Professional independence is required for CPAs performing financial statement attest services, whether the client company is privately held or publicly traded. In both circumstances, CPAs are generally required to follow professional standards issued by the AICPA and state boards of accountancy. In the case of publicly traded audit clients, CPAs must also comply with the SEC and PCAOB independence rules.

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The good news is that the various promulgating bodies have similar independence requirements; the bad news is that CPAs still manage to run afoul of the standards. For example, “SEC Enforcement Actions Support Critical Skills-based Ethics Training” (DeLaurell, Daniels, and Pelzer, The CPA Journal, March/April 2022, https://www.nysscpa.org/220510-rdl) collected, sifted, and sorted SEC enforcement actions against CPAs for the period 2016 through 2020. The individual violations were identified as falling under one of the six principles of the AICPA Code of Professional Conduct. Integrity and due care scored the most violations; however, objectivity and independence claimed an unfortunate third place.

This month’s column takes a quick look at independence materials available from the SEC, PCAOB, and the AICPA.

Securities and Exchange Commission (SEC)

The SEC (https://www.sec.gov/) was created with broad authority to protect investors, maintain efficient financial securities markets, and facilitate capital formation. The SEC governs the conduct of CPAs performing audits of publicly traded corporations, and it may censure, suspend, or bar CPAs from practice in this manner. The SEC website does not provide specific information about auditor independence on its web-site—for that, the Code of Federal Regulations (CFR) must be directly referenced. However, the SEC does present a listing of Accounting and Audit Enforcement Actions concerning civil lawsuits brought by the SEC (https://www.sec.gov/divisions/enforce/friactions). Readers will see that many of the opposing parties are indeed CPAs.

Given the number of actions against CPAs, a brief review of the regulations may be helpful. Title 17 CFR section 210.2-01, “Qualifications of Accountants,” is designed to ensure that auditors are qualified and independent of their audit clients both in fact and in appearance (http://tinyurl.com/26dvctyx). First, it should be noted that the SEC will not recognize any persons as certified public accountants who are not duly registered and in good standing as such under the laws of the place of their residence or principal office. The SEC’s general standard of auditor independence is that an auditor’s independence is impaired if the auditor is not capable of exercising objective and impartial judgment on all issues encompassed within the audit engagement. All relationships between the auditor and the company, the company’s management, and the directors, must be considered, and not just those relationships related to reports filed with the SEC. Of course, the auditor is prohibited from providing many non-audit services, as detailed in the regulations.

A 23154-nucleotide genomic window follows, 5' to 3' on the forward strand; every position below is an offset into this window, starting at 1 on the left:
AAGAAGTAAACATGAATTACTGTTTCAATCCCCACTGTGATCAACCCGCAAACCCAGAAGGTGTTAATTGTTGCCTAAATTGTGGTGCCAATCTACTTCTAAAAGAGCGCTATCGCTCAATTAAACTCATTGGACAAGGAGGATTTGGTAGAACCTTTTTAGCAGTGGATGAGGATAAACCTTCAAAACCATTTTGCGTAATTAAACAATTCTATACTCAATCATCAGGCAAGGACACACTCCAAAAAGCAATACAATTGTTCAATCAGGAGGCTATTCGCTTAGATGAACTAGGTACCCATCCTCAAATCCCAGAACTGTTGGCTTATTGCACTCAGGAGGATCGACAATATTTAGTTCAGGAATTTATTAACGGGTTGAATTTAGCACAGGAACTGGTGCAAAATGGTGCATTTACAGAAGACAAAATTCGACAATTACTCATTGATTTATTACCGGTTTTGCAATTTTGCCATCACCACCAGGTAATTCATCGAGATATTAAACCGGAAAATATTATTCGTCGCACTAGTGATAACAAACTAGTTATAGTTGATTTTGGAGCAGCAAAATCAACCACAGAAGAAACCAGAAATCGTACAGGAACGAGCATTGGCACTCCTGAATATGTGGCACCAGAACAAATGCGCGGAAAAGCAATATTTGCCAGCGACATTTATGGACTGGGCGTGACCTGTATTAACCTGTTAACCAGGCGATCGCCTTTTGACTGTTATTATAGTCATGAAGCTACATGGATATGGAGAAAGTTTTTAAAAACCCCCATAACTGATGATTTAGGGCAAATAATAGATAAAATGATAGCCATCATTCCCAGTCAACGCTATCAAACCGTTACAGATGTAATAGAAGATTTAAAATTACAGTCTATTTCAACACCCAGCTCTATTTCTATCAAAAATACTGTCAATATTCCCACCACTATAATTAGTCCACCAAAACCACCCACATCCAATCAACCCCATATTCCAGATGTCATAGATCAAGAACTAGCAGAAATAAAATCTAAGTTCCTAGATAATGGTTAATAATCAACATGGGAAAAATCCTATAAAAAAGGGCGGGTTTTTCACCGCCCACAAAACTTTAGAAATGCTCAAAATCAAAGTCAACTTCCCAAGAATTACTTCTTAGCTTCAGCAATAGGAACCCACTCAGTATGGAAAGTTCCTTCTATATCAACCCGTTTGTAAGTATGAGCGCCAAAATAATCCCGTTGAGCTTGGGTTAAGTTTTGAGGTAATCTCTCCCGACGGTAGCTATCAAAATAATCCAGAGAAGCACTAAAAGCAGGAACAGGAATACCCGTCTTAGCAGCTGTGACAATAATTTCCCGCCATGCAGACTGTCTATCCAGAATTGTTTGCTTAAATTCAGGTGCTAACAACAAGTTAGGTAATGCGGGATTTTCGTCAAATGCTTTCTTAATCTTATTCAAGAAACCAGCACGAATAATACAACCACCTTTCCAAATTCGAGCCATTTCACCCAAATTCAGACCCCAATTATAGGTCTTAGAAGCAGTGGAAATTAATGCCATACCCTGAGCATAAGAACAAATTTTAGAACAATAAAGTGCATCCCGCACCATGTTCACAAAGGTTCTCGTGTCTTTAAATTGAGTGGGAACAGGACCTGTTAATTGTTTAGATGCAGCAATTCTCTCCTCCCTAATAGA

A handy two-page brochure, “Audit Committees and Auditor Independence,” prepared by the Office of the Chief Accountant, summarizes some of the independence issues (http://tinyurl.com/yckxv6ta).

Public Company Accounting Oversight Board (PCAOB)

The PCOAB originated as a quasi-governmental entity to oversee CPA auditors under the Sarbanes Oxley Act of 2002 (SOX). The PCAOB is responsible for registering accounting firms that audit public companies; establishing auditing, quality control, ethics, independence and other standards; conducting inspections and investigations; and enforcing compliance with SOX. Its website (https://pcaobus.org/) provides information for auditors, investors, audit committees, academics, and preparers.

The “Information for Auditors” webpage (http://tinyurl.com/2tjnac4p) is the best place to start for access to the PCAOB’s auditing standards, attestation standards, ethics and independence rules, and quality control standards.

The PCAOB is responsible for establishing the auditing standards for audits of public companies. Users can download the complete 639-page PDF of the current standards from the auditing standards webpage (http://tinyurl.com/4ea34d6m), or access the individual standards. AS 1005: Independence requires that auditors maintain an independent mental attitude (http://tinyurl.com/kuykhmh4). Independence is important to maintain the public’s confidence that the auditor’s opinion is unbiased. AS 1005 also refers to the AICPA Code of Professional Conduct and the SEC’s independence requirements for auditors.